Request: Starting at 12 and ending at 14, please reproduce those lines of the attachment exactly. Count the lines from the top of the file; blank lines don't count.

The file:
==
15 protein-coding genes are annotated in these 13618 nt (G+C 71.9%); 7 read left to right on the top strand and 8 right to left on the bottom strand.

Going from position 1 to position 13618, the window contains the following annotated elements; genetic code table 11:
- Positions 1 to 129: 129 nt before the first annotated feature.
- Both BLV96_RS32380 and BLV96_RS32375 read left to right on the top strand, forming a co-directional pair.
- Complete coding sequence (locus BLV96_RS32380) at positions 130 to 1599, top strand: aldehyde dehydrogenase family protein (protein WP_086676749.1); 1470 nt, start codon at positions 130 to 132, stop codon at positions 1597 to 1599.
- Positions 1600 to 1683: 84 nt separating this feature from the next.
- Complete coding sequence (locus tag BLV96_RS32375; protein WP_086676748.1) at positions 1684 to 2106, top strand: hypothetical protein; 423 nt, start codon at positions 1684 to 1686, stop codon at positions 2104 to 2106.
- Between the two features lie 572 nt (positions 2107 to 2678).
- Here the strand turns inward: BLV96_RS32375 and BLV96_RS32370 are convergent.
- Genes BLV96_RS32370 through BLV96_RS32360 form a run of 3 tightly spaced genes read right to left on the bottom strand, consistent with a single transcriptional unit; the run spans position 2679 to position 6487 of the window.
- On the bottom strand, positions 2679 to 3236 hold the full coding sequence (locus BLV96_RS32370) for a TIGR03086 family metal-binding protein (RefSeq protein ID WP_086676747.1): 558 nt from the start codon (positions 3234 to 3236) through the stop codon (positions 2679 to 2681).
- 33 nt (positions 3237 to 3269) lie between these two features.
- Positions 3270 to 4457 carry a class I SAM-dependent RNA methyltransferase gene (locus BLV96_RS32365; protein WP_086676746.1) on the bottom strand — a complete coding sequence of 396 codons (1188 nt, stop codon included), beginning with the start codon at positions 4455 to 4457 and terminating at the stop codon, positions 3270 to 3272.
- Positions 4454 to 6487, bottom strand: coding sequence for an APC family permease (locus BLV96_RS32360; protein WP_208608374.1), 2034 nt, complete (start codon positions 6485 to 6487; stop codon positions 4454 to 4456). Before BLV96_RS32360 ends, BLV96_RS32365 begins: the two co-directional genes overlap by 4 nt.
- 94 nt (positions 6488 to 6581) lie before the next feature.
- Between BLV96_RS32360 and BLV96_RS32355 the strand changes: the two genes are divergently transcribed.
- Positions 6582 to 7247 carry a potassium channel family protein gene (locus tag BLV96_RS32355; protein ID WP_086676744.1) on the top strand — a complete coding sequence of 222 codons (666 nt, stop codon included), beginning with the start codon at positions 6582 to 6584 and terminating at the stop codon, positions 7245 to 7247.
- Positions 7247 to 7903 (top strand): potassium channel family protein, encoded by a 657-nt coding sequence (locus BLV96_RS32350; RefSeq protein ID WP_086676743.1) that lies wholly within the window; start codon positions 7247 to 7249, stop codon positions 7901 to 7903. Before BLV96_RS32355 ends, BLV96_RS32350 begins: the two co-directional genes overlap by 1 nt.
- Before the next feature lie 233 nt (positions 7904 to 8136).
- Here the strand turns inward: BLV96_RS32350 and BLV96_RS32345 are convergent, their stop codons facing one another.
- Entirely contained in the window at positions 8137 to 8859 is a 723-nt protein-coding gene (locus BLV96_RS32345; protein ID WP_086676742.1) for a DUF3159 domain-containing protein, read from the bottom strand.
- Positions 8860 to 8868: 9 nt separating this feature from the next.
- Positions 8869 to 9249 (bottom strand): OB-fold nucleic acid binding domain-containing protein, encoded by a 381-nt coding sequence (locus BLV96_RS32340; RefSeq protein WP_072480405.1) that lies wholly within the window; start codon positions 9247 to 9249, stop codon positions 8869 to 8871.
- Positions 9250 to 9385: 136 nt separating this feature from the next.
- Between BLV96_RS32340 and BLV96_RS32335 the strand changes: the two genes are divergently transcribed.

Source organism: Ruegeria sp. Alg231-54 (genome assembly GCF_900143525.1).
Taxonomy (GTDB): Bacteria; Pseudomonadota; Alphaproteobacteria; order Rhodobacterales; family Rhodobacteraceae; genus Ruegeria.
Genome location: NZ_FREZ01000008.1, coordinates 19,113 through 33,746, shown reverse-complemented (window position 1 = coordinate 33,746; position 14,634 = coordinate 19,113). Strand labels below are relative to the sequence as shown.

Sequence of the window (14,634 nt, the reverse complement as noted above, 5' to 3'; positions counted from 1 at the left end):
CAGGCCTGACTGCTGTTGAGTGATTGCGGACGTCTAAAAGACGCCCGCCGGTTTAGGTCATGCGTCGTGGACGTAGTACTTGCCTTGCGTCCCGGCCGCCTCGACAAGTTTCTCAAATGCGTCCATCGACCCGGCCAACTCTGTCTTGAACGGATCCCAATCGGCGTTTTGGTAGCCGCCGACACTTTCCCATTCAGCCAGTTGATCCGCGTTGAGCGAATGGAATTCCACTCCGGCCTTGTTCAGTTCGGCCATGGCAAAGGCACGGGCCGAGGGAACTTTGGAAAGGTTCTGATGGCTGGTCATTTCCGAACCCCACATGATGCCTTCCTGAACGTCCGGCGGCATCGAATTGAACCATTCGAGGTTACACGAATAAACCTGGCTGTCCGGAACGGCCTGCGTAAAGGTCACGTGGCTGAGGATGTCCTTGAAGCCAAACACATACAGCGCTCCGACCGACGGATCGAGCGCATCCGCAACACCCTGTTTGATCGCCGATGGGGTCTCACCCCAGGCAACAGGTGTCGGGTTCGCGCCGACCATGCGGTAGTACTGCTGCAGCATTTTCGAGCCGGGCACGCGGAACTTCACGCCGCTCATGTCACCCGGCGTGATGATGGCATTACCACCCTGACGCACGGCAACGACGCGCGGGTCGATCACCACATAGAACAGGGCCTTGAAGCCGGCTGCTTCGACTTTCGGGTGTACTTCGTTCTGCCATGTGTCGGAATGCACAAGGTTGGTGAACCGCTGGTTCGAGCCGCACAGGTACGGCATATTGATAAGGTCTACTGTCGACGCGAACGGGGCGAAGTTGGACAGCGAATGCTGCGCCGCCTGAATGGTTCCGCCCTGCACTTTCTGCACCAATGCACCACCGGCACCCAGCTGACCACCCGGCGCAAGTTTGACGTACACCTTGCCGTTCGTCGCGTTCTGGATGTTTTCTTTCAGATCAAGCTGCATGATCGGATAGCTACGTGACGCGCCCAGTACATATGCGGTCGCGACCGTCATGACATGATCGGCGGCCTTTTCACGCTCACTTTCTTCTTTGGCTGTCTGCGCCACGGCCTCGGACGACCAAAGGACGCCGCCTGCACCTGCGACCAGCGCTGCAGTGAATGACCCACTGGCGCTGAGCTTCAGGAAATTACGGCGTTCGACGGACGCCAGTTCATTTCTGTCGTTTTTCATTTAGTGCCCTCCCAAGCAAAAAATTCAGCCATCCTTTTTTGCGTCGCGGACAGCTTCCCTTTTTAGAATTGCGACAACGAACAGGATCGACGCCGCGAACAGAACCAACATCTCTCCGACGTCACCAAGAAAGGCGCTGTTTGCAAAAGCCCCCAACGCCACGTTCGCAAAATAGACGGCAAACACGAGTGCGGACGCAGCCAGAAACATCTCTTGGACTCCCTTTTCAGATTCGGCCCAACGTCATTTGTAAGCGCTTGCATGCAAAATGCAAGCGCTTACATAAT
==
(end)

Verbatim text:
- 33 nt (positions 3237 to 3269) lie between these two features.
- Positions 3270 to 4457 carry a class I SAM-dependent RNA methyltransferase gene (locus BLV96_RS32365; protein WP_086676746.1) on the bottom strand — a complete coding sequence of 396 codons (1188 nt, stop codon included), beginning with the start codon at positions 4455 to 4457 and terminating at the stop codon, positions 3270 to 3272.
- Positions 4454 to 6487, bottom strand: coding sequence for an APC family permease (locus BLV96_RS32360; protein WP_208608374.1), 2034 nt, complete (start codon positions 6485 to 6487; stop codon positions 4454 to 4456). Before BLV96_RS32360 ends, BLV96_RS32365 begins: the two co-directional genes overlap by 4 nt.